Looking at the homophobic history of technology, whereby the ‘father of the modern computer’, Alan Turing, was prosecuted for being gay in 1952, it’s perhaps not surprising that the internet (with origins in 1969) wasn’t built with queer people in mind.

Nevertheless, Grindr’s success in revolutionizing the gay dating realm back in 2010 has arguably paved the way for today’s trans-positive ventures – despite its hiccups with racism, transphobia, femphobia and fatphobia on the app.

In October 2019, Minns developed Butterfly, a trans-centred dating app. Where mainstream brands struggled with trans-inclusivity, he found this needed to be more than an existing app with a transgender option added to the menu. “Everyone should feel comfortable with their own gender identity and not being able to express that online isn’t right.” Where real-world and online are importantly interlinked for young queer folk, Minns argues it’s potentially even more important to express your identity online “as that could be a first step into transitioning.”

David Minns, online dating entrepreuner & creator of Butterfly app

Jules Margo (she/her), co-owner and Chief Operating Officer of Hot Octopuss, told SEXTECHGUIDE that many of the company’s customers identify as queer and trans. She believes “it’s important to show our customers that we see them, and that we care about their user experience.”

Transphobia in Tech

When we look at the current state of mainstream technology, you don’t have to look too hard for the negative impact a lack of diversity can have on queer and marginalized individuals.

Solace’s Anthony says flat-out, that transphobia in tech “is mainstream”, as she, herself, has experienced it first-hand.

“I don’t get taken seriously, I’m getting shut out from fundraising in the for-profit capacity, and generally people assume I have no idea what I’m doing strictly based on my appearance.”

Unfortunately, despite the recent drive to support queer entrepreneurs, she says most organizations only focus on lesbian, gay and bisexual folk, and exclude the needs of trans entrepreneurs “who need the most support because they’re facing the highest amount of discrimination.”

Minns explains that in the online dating world, the majority of transgender dating sites and apps are focused on fetishizing transgender people – a phenomenon that pervades trans porn, too.

He told SEXTECHGUIDE that “if you search for ‘Transgender Dating’ in Google the results are terrible. At the time of writing in the UK the first 4 results are adverts, all of which are branded with terms like, ‘Shemales’ and ‘trans hotties’. The organic results that follow are similar.”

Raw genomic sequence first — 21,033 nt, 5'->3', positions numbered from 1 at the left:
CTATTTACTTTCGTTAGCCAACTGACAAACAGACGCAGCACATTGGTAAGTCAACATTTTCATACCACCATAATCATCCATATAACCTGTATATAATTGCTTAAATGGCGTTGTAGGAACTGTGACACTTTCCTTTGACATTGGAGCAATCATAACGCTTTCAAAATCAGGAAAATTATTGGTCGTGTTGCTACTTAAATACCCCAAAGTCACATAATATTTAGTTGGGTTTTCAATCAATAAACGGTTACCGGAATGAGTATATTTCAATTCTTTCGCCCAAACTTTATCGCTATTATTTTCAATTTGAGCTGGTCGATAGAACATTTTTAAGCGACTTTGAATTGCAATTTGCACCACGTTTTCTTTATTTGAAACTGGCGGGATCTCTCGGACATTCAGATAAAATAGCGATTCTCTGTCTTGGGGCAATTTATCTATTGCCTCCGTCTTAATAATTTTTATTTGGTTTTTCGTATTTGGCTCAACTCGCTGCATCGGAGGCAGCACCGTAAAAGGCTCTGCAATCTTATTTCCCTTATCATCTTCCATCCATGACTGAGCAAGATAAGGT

Butterfly dating app

When looking at dating app stores, Minns says that several of the top results for iOS are ‘Shemale’ focused sites and the Google Play Store’s search algorithms seem to match the term ‘Transgender’ to ‘Shemale’. Minns took this issue of dehumanizing and triggering terms into his own hands by writing an open letter to Apple and Google.

What Minns tries to do through his own app is tackle fetishization of trans people by educating the people using it; any transphobic language is censored and autocorrected to non-offensive terms using artificial intelligence.

Queer Censorship

Unfortunately, while censorship can have its benefits, many mainstream media technologies use censorship to oppress the LGBTQ+ community through silencing them, with the effect of making them invisible.

Step, from Cute Little Fuckers, explains that “queerness and trans-ness at its core revolves around sex, genitals, the human body: all topics considered taboo to a conservative mainstream. By censoring out these topics, you are censoring out queer people. There’s no wondering why Tumblr, once the home of the internet’s queer community, became a gay ghost town after banning sexual content on their site.”

Hatmaker agrees that tech oppresses LGBTQ+ people, but also other traditionally marginalized people.

“Tech even more so oppresses people and communities who represent intersections of identities. On the whole, tech wants to see and support LGBTQ+ people and communities of People of Color, and they have hiring initiatives and talk a lot about support. I think that wave of thinking is still so new that when we start talking about QPOC or QTPOC, most tech companies – and the industries that support tech – don’t have the tools, education and often willingness to really understand, support or see those folks.”